WASHINGTON _ The National Institutes of Health has proposednew rules for addressing conflicts of interest related to potentialfinancial gain among clinical research grantees.The rules, which were published in the Federal Register on June 28and are open for public comment until the end of August, wouldreplace existing toothless guidelines which do not even define themeaning of the phrase, conflict of interest, George Galasso, associatedirector for extramural affairs, NIH, told BioWorld.The push for stronger sanctions on conflict of interest dates back to1989, following a study in the New England Journal of Medicinewhich raved about a new drug, Galasso told BioWorld. "One of thefootnotes said that the research had been conducted with the support ofNIH, and by the way, 60 percent of the authors have stock in thecompany." (Galasso refused to name the drug, but BioWorld learnedelsewhere that it was tPA.)"[The authors] did the right thing by declaring [the stock ownership],"Galasso told BioWorld, "but a doc out in Iowa is going to say, `I'llwait until someone else tests it so I can be sure of the research.' That'snot a wise expenditure of taxpayer money."As a result, then-director of NIH, James Wyngaarden decided that theagency needed to clarify what it meant by conflict of interest. NIHproposed some stringent new guidelines, which received over 700mostly critical comment letters. Then-Secretary of Health and HumanServices Louis Sullivan ordered the proposed guidelines withdrawn,"Galasso said, adding that they went through numerous revisions."They are reasonable and necessary," Craig Venter, president anddirector of The Institute for Genomic Research, a not-for-profitresearch institution in Gaithersburg, Md., told BioWorld. "Obviouslyit would be a real conflict, for example, for me, as a major stockholderin Human Genome Sciences, to get a grant from NIH to do clinicaltrials on a drug they were producing," since Venter's stake in thecompany could bias his conduct of such a trial.Venter added that the new rules appeared to reflect carefulconsideration of the criticisms of the rules the agency had proposedearlier.Richard Rose, vice president for drug development at Cytel, in SanDiego, also reacted favorably. "We have very serious concerns aboutdoing research with people who have a financial bias," he toldBioWorld.In one case, said Rose, Cytel had to do without the services of one ofthe best outside researchers for a clinical trial on a drug for melanoma,because he worked so closely with the company both on the board ofdirectors, and as a consultant. That's the way it should be, Rose toldBioWorld."We are in an industry where the external perception of the value ofclinical research is an important driver and determines company valueon the Street," Rose told BioWorld. "People publish research, theanalysts tear them apart or praise them and it creates or destroys valuebased on perception."The new rules would require grantees to disclose "significant financialinterests" that could be affected by the research funded by the PublicHealth Service or proposed for funding. Significant financial interestsare defined as stock, or other equity, stock options, debt, security,capital holding, and salary or other remuneration. Intellectual propertyalso falls within the definition. Remuneration under $5,000 and equityin a company of less than five percent would be exempt from the rules.Interests in companies receiving Small Business Innovative Researchgrants from the Federal Government would also be exempt fromdisclosure rules. Few potential research grantees have more than 5percent equity in such companies, Claudia Blair, director of theInstitutional Affairs Office, NIH, told BioWorld.Grantee institutions would be required to carry out the rules, and todemonstrate to NIH that they have policies in place to do so.The rules would allow some flexibility in enforcement. Alternatives formanaging conflicts include public disclosure of financial interests,monitoring of research by independent reviewers, modification of theresearch plan, disqualification from participation in all or a portion ofthe funded research, divestiture of significant financial interests, orsevering relationships that have created the conflicts.As for sanctions, NIH could withdraw funding from the grantee, oreven from the entire institution. n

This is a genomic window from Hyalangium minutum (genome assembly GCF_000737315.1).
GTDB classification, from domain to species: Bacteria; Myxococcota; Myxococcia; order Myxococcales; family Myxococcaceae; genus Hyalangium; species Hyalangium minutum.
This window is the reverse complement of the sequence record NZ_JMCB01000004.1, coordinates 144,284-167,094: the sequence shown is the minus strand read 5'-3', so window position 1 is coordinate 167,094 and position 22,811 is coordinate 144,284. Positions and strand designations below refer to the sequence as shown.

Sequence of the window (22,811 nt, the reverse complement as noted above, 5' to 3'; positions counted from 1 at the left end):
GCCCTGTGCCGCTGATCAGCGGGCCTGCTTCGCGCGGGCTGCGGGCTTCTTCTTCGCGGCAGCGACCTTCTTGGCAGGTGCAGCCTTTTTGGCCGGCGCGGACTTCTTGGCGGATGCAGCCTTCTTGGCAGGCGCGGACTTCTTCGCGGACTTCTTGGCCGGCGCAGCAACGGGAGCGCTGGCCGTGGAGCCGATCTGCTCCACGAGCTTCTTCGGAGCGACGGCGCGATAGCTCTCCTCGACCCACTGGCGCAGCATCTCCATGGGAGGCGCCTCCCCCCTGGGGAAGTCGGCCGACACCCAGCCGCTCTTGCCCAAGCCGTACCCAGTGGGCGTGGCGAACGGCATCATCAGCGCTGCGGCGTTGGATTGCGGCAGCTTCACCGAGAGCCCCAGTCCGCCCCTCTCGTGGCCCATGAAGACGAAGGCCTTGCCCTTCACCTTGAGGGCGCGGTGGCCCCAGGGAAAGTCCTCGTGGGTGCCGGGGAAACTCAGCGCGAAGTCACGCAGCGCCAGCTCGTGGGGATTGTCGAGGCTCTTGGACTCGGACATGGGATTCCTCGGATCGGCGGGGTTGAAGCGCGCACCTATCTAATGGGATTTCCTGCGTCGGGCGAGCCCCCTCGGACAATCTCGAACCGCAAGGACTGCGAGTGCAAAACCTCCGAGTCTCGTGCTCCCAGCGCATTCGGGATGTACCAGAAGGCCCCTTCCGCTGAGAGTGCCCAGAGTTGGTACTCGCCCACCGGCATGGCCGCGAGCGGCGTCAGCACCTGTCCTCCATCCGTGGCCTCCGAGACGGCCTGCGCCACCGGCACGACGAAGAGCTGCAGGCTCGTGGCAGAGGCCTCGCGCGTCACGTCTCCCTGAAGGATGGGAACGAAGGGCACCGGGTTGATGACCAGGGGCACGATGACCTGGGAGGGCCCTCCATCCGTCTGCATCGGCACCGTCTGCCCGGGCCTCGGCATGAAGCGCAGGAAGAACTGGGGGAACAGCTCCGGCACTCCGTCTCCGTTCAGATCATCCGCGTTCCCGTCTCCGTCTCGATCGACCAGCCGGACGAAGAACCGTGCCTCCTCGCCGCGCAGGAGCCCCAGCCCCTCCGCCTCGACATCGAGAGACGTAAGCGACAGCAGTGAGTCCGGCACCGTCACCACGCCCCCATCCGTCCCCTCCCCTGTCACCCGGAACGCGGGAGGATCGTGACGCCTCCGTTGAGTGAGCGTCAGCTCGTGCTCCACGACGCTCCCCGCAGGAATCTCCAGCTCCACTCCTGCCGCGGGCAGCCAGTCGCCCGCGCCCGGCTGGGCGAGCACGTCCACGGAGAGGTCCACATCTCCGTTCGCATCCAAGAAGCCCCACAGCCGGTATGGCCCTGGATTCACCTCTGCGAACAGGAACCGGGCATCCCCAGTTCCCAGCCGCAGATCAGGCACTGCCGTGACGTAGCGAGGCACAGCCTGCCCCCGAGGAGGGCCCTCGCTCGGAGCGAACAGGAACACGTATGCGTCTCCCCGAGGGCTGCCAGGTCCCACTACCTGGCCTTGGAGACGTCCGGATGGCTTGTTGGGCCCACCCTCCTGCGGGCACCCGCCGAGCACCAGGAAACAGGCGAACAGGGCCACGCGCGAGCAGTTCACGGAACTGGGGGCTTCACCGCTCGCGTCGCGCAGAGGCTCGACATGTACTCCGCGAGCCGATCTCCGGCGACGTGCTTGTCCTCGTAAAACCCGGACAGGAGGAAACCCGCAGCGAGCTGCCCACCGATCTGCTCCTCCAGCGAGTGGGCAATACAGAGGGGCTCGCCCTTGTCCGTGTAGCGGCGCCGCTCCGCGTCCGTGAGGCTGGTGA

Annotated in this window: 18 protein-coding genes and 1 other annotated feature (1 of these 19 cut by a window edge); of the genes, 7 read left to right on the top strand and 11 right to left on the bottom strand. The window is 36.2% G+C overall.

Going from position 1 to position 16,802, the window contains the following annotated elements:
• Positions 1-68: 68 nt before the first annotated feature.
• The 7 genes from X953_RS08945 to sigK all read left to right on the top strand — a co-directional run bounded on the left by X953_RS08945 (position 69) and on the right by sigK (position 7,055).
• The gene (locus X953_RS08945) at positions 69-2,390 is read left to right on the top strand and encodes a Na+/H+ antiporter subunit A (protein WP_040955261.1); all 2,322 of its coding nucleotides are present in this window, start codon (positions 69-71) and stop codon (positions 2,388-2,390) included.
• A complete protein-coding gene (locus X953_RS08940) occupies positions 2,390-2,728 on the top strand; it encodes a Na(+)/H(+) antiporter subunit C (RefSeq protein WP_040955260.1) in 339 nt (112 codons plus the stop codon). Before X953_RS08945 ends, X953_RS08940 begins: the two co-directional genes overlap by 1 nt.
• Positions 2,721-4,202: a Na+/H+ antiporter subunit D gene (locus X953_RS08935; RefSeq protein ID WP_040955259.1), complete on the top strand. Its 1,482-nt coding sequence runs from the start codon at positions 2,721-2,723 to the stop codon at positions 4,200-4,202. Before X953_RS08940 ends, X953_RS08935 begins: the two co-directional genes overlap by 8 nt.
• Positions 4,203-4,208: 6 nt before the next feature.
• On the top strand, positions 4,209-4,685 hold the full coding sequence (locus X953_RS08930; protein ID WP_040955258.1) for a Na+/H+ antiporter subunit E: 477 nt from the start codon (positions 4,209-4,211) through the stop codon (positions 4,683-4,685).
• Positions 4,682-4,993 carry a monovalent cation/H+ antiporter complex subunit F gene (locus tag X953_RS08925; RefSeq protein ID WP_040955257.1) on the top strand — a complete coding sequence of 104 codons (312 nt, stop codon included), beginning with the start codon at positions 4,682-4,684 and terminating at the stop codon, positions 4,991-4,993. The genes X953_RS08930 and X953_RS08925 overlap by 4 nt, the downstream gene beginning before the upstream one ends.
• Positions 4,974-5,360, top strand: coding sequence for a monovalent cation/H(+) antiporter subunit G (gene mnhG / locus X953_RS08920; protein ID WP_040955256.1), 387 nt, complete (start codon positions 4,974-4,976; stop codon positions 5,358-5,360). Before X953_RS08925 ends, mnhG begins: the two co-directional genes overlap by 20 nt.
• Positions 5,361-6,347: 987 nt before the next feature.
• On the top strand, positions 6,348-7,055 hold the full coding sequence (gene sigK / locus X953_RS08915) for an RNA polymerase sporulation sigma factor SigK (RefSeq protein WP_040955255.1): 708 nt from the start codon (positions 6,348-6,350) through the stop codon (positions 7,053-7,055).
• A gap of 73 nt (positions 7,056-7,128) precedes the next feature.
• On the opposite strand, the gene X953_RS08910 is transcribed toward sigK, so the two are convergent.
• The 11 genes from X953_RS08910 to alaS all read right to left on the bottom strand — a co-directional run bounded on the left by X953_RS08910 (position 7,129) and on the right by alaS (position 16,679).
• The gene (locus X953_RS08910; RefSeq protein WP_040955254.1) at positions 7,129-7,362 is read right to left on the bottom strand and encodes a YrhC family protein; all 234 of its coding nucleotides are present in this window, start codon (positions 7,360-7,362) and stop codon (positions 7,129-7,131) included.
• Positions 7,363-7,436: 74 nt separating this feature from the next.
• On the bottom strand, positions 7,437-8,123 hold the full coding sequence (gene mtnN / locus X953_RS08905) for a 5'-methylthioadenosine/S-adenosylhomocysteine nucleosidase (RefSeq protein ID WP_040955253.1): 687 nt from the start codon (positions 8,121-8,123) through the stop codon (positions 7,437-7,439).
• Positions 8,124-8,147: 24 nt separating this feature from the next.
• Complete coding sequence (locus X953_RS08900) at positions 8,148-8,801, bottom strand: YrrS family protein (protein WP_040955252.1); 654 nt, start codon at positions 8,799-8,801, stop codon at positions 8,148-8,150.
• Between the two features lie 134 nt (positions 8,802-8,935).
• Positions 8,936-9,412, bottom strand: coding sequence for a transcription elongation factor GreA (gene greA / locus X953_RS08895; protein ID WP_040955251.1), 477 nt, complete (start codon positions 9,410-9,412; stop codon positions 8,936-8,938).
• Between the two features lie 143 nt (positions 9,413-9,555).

-- David Holzman Special To BioWorld Today
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